Wednesday, August 19, 2009

First Workshop

Hello everybody…it´s a nice Tuesday in Cajamarca. Yesterday I gave the first workshops to the DHF women. Below is pretty detailed description of the class. Today I´m working on the lesson for tomorrow. I´m writing up the lesson at a coffee shop here called Bella´s – the owner lived in Dallas for 12 years and loves Austin…small world. On Thursday I´m going to go here.

First Workshop

Well, the first day of workshops is over. There were two classes, one at 9:30 and one at 3:30, with about 10 women in each class. The first group was very interactive. I was a little nervous about teaching en espanol but they made it easy. A pair of the women even stepped it up a little bit to ask questions that were far beyond the scope of the class. They are thinking about starting a business together and were interested in the pros/cons of forming a partnership. I pretty much told them to be nice to each other and put everything in writing.

The second group was interactive but less vocal with their ideas. There was also a little bit of a class clown. When we were talking about the importance of choosing a name for one’s small business, Wilma asked me if she should call her store “Tienda Sexy.” Um…probably not…maybe…best let a native Cajamarquino decide that one. Also, Nora and Desiree were invaluable in helping facilitate participation and helping me where I couldn’t remember a word or didn’t understand one of the women.

Today we talked about several topics. First, a little background on some of the common issues and problems that come up with the DHF women. I gathered this background through conversations with Maggie, Nora and the DHF women. The various issues and problems fall into two main buckets: one is the¨”vision thing” (ie what the big picture of having a small business is all about) and the other is accounting / figuring out if my small business is making money. I´ll talk about the first bucket today and the second after Wednesday´s class.

The first workshop (”taller”) was designed to get the women thinking about the first bucket – the “vision thing.” The common issues and problems in this bucket are:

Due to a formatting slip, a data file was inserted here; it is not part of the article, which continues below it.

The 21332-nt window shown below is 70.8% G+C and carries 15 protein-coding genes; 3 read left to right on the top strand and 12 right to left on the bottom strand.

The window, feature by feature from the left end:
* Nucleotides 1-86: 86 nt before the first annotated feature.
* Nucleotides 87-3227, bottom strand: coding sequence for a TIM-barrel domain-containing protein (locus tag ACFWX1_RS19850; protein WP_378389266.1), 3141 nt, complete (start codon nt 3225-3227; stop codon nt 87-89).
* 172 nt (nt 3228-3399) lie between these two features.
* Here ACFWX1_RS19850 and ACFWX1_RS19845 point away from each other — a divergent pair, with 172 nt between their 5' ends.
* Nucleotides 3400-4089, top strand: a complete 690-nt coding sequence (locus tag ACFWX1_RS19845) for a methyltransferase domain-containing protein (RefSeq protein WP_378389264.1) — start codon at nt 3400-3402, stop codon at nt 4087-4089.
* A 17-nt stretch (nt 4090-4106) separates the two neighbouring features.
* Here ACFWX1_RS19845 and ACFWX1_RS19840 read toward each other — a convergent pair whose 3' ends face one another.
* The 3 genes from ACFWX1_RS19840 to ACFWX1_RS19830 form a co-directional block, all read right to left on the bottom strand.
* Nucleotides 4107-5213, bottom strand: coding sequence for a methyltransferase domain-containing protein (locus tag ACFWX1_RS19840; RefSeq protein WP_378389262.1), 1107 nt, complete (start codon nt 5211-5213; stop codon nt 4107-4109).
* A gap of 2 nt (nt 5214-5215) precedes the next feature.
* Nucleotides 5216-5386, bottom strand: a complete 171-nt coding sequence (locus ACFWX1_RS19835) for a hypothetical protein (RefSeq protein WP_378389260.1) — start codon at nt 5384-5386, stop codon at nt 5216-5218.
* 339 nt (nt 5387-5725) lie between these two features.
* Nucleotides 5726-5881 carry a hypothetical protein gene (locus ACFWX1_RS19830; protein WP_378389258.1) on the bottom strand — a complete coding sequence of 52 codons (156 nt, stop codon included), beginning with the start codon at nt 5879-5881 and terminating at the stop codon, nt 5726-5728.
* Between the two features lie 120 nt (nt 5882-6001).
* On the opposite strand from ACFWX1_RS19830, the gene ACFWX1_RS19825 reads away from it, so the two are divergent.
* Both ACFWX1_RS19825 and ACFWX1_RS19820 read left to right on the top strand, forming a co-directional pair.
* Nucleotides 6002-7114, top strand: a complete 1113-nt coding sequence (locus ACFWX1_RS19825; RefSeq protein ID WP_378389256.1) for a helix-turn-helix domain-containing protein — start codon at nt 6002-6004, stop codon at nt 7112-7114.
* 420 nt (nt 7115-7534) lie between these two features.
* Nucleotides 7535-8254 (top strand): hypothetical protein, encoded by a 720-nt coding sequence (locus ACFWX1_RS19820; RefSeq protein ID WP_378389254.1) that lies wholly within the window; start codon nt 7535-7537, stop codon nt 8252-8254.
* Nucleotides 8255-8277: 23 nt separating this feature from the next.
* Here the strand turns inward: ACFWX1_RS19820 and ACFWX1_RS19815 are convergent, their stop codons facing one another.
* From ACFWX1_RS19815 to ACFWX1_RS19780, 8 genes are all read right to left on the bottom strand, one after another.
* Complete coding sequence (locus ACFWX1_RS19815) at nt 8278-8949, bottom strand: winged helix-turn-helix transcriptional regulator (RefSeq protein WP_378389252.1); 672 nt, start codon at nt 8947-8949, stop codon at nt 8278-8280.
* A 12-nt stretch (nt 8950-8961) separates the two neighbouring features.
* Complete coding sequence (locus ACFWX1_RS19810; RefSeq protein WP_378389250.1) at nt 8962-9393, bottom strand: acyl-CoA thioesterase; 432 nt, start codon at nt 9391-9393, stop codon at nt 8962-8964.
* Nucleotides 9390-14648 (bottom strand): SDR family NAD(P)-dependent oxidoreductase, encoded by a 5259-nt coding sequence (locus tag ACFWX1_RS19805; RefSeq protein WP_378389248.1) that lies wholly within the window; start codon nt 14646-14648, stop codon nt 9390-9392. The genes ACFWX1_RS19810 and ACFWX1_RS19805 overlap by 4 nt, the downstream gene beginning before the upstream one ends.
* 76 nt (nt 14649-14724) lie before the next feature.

• Marketing: pricing, segmentation, differentiation, understanding customers (ie, many of the women design and make products that they like rather than what customers want), etc.

  • Where is my business going?

  • How do I grow my business?

In general, the DHF are very savvy about business. Because I don´t fully know and understand the market in Cajamarca, my goal was and is simply to bring in a few ideas and methods to help them think more systematically about the issues they face. Today I learned a lot about what makes the Cajamarquino customer tick.

That said, I started the lesson today talking about branding. What is a brand? What characteristics describe the products and services of a company with a strong brand? We did a little brainstorming exercise to come up with strong brands from both global and more local companies. I started with the example of Coca Cola. We talked about the different qualities that make up the Coca Cola brand (products in the Coca Cola brand). On the good side, flavor, quality, image and reliability. On the bad side, lots of caffeine and chemicals. We then discussed more brands and the characteristics that describe these different brands.

After that, I had them think out loud about a dessert store (tienda de postres) in Cajamarca. What do they look for from this kind of tiends? The women came up with price, quality, service / attention / overall customer experience, hygiene of the store, presentation of desserts and reputation among others. We talked a lot about pricing and how to set the price of a product.

The point of the various discussions on branding was to get the women thinking about how customers view businesses, products and services. By talking about what they value in a product or service, the women were able to think about how their potential customers view the products and services they offer. We came to the conclusion that in Cajamarca customer service / attention is the most important characteristic a small business can have. The women said they highly value the personal touch and an owner who is willing to listen to what they want. I was glad we came to that conclusion because one of my recommendations focused on service.

I ended by making two simple recommendations. First, give your business a name. My belief is that, for a small business, word of mouth is your most powerful tool for promotion. A name makes it easier for a customer to tell his/her friend “hey, you should buy your next bolsa from Nelly.” Second, I encouraged them to be all about service. Not only be attentive, friendly and helpful, but also listen to the customer. These women are making small quantities of different artesanal goods so they really can´t compete with other tiendas on volume. However, they do have opportunities to reach customer segments by being very attentive and providing personal service.

The next workshop will cover more of the accounting issues. We´re goign to talk about basic budgeting and how to determine whether a business is making money.

Thanks for reading…if you have suggestions on the specific topics I´m covering or think of something that would be helpful for a small business owner, please let me know.


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